A proposed rule to clarify waterways protection under the Clean Water Act, issued by EPA and the Army Corps of Engineers in late March, has raised concerns in the agricultural community. Ag groups contend the changes would increase regulatory authority from “navigable waters” to more broadly defined “waters of the United States.”
The issue took center stage at the Idaho Water Users Association’s summer water law seminar in Sun Valley on Tuesday when an EPA official and two western water law attorneys addressed the proposed changes in the rule.
EPA attorney and environmental specialist Donna Downing said the agencies have no intention of expanding jurisdiction to waters that have not been historically regulated, such as irrigated lands, irrigation ditches that do not flow year round and ground water.
But the rule change was needed due to congressional ambiguity in the 1972 Clean Water Act and Supreme Court cases challenging regulated waters, she said.
The act covers “navigable waters” defined as “waters of the United States,” including traditional navigable waters, territorial seas, interstate waters, impounded jurisdictional waters (such as those impounded by dams), tributaries of jurisdictional waters, and wetlands adjacent to jurisdictional waters, she said.
Congress left it to EPA and the Corps to determine additional details as to which of that spectrum of waters would be protected, she said.
Every Supreme Court case has affirmed the act covers many waters, which in themselves are not navigable, she said.
About 60 percent of streams in the U.S. only flow seasonally or after rain but are covered under the act due to their considerable impact on downstream waters, she said.
The new rule actually limits, not expands, the scope of the act’s authority by better defining waters of the U.S. and establishing which waters are covered and which aren’t. It also maintains existing agricultural exemptions, she said.
The new rule “does not protect any new types of waters” or broaden Clean Water Act coverage, she said.
The new rule, particularly the rulemaking process, is a very divisive issue that has raised an unprecedented level of concern in ag water circles, said Nathan Bracken, assistant director and general counsel for Western States Water Council.
The 18 western states represented by the council haven’t been treated as co-regulators in the process. Those states are unanimously concerned with the agencies’ lack of meetings with state regulators to address the states’ concerns before the rule was released, he said.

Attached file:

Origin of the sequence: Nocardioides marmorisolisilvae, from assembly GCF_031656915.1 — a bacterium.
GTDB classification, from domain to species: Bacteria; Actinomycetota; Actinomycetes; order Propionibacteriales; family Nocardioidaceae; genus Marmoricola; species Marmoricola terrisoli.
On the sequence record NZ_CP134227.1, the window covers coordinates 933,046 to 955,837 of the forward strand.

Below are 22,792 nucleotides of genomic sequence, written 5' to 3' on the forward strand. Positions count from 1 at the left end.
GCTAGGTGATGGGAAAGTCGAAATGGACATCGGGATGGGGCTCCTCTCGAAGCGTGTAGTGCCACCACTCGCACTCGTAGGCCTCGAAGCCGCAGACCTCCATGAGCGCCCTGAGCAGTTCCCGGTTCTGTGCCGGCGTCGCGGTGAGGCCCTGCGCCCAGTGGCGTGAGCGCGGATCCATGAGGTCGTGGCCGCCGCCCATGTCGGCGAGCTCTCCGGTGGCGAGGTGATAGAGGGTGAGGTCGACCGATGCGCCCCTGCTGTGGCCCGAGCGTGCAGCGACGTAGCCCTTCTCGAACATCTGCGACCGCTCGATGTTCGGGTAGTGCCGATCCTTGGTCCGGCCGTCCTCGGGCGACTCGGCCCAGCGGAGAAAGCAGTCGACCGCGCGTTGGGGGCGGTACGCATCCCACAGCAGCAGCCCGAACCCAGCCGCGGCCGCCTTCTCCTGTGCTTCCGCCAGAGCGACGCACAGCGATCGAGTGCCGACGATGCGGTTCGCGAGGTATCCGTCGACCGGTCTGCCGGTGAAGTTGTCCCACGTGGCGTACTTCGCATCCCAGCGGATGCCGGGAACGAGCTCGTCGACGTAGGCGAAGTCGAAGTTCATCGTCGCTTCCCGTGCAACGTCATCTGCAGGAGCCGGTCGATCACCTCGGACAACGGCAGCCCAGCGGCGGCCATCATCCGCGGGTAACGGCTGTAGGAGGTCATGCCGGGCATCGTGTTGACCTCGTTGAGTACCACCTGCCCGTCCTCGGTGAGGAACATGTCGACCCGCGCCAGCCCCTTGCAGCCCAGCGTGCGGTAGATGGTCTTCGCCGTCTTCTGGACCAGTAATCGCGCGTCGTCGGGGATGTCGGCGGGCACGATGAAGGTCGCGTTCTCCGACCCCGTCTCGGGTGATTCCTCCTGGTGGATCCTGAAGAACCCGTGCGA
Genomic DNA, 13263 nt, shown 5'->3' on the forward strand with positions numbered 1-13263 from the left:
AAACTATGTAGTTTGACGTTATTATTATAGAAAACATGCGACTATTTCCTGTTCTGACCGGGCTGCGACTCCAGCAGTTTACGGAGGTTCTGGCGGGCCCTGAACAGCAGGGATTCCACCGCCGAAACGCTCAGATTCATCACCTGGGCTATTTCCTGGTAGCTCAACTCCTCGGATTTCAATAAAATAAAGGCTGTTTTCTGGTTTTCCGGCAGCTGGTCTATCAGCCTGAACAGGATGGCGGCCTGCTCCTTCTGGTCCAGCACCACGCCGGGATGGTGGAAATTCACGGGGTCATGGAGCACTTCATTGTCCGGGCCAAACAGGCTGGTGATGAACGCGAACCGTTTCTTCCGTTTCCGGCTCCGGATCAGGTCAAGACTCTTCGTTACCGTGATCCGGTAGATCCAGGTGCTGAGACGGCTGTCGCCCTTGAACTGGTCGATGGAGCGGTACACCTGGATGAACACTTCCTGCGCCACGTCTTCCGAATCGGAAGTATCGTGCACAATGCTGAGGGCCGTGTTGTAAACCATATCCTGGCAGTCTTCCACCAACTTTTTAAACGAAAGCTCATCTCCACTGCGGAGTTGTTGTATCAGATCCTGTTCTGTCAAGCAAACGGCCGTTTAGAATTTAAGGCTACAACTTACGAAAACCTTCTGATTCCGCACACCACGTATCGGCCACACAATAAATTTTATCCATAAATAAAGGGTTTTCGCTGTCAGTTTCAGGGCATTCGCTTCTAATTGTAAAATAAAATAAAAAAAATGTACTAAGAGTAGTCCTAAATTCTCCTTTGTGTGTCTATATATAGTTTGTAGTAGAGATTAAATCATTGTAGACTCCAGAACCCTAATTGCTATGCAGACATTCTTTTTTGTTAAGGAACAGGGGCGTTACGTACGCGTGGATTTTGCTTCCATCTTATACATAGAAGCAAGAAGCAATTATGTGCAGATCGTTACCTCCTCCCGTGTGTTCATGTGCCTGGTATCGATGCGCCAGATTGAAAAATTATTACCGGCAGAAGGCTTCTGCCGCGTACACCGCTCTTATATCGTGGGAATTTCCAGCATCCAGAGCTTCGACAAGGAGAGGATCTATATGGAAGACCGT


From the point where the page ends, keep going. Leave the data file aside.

There was no substantive consultation or dialogue with state regulators or water managers. States were not consulted in the development of the rule and had no involvement in its drafting, despite several requests urging EPA and the Corps to consult with states in the early phases, he said.
The agencies’ rulemaking process essentially puts states in the role of being members of the public instead of regulatory partners, he said.
In addition, states’ request to delay issuing the rule until the EPA scientific study guiding the new rule was completed, reviewed and published were also ignored. And state representation on EPA’s science advisory board, on which the agency relies to provide the scientific underpinning for the rule and other regulatory decisions, is woefully low, he said.
Despite the council’s differences of opinion in the agencies’ rulemaking process, it wants to work with EPA and the Corps in what is a difficult task to better define and clarify waters of the U.S., he said.
The council also encourages congressional direction to the agencies to engage states early and often in the development of any CWA proposed actions or studies and encourages the same to ensure EPA achieves a more balanced representation on its science advisory board, he said.
Portland, Ore., water law attorney David Filippi, who represents irrigation districts, said EPA’s intent might not be to protect additional waters, but irrigation companies would like to see some guarantees.
The language is not intact, and there are some discrepancies in the proposed rule and its preamble. Of particular concern is CWA protection of waters in irrigation ditches, he said.
A July 2007 regulatory guidance letter from the Army Corps of Engineers on exemption determinations for the construction and maintenance of irrigation ditches and the maintenance of drainage ditches for discharges of dredged or fill material is the most important document to come into play in the past 30 or 40 years, he said.
Irrigated agriculture would like to see it included and preserved in the new rule, he said.
That letter would not be included in the new rule but there has been no action by the Corps to repeal it, Downing said.